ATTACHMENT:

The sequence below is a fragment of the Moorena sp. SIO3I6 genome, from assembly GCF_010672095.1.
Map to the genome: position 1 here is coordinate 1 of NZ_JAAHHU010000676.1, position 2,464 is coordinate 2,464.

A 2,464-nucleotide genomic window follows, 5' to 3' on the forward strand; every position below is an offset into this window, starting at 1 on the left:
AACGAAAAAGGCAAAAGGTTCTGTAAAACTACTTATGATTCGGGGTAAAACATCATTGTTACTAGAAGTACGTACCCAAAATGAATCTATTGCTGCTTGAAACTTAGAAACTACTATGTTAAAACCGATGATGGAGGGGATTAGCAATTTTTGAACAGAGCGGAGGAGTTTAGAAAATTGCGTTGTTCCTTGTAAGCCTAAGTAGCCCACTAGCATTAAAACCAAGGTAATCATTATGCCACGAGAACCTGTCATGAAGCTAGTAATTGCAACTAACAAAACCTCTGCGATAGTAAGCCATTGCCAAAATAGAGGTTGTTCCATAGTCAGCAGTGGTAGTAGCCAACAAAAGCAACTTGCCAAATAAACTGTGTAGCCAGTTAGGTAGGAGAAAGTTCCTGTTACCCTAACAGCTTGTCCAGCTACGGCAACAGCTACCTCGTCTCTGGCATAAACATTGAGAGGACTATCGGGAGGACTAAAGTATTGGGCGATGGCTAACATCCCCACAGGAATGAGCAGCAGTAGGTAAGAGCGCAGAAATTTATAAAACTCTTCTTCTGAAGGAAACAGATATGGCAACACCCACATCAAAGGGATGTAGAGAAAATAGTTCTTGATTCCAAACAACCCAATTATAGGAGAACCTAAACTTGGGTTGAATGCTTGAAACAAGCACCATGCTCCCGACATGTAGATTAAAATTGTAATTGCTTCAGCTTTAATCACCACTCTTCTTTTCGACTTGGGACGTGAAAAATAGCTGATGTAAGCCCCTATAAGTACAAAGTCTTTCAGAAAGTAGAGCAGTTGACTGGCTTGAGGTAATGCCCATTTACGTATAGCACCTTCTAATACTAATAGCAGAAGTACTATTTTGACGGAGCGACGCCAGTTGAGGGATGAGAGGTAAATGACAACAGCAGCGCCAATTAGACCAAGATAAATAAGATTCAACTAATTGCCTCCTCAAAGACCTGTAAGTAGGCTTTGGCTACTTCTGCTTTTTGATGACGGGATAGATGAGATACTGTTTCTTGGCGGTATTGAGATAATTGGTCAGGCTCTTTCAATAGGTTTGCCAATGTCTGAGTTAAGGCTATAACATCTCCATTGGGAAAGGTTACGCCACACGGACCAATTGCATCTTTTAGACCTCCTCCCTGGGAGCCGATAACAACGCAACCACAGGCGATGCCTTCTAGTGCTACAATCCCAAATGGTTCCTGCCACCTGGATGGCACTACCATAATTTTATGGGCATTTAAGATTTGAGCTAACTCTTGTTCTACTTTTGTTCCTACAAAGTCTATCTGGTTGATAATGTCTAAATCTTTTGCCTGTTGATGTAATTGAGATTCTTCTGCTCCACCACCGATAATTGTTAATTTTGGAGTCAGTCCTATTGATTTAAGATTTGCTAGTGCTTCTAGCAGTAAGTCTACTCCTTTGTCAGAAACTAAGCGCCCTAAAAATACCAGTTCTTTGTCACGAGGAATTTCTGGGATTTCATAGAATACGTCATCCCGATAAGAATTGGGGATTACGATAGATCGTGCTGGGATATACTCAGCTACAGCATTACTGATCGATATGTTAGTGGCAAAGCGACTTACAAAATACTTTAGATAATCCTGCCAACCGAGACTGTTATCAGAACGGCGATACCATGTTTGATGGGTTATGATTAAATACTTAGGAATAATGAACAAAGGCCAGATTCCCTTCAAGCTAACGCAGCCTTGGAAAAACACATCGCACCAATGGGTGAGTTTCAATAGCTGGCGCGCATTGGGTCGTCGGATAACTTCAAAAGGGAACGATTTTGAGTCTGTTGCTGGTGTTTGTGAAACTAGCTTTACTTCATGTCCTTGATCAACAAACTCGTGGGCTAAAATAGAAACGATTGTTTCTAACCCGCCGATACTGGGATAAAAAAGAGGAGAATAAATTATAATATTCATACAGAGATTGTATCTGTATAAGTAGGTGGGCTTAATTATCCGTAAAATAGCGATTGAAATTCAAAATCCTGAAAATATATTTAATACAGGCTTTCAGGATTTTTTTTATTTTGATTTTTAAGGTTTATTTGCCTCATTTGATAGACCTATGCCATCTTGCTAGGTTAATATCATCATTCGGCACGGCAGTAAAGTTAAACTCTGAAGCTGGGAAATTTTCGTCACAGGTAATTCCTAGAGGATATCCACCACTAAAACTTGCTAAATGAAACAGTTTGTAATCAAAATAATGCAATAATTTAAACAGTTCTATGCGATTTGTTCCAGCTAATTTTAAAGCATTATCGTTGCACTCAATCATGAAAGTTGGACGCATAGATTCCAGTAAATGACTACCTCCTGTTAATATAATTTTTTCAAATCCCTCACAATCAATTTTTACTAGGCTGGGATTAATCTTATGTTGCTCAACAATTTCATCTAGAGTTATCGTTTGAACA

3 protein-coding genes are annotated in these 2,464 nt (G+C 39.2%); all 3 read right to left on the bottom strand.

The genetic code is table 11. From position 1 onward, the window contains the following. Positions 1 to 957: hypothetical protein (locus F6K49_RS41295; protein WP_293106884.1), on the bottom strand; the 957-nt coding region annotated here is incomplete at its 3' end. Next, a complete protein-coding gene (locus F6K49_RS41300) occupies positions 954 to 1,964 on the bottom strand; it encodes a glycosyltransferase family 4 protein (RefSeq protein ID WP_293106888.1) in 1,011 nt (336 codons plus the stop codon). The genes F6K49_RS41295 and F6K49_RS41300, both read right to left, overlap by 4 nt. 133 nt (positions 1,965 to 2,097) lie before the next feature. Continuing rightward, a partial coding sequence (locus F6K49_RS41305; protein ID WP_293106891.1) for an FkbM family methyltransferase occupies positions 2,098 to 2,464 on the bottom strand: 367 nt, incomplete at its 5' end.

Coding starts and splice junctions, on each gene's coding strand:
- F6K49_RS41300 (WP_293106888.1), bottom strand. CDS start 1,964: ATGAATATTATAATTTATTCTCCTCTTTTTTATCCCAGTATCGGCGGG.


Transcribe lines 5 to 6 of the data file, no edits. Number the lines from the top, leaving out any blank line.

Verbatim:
3 protein-coding genes are annotated in these 2,464 nt (G+C 39.2%); all 3 read right to left on the bottom strand.

The genetic code is table 11. From position 1 onward, the window contains the following. Positions 1 to 957: hypothetical protein (locus F6K49_RS41295; protein WP_293106884.1), on the bottom strand; the 957-nt coding region annotated here is incomplete at its 3' end. Next, a complete protein-coding gene (locus F6K49_RS41300) occupies positions 954 to 1,964 on the bottom strand; it encodes a glycosyltransferase family 4 protein (RefSeq protein ID WP_293106888.1) in 1,011 nt (336 codons plus the stop codon). The genes F6K49_RS41295 and F6K49_RS41300, both read right to left, overlap by 4 nt. 133 nt (positions 1,965 to 2,097) lie before the next feature. Continuing rightward, a partial coding sequence (locus F6K49_RS41305; protein ID WP_293106891.1) for an FkbM family methyltransferase occupies positions 2,098 to 2,464 on the bottom strand: 367 nt, incomplete at its 5' end.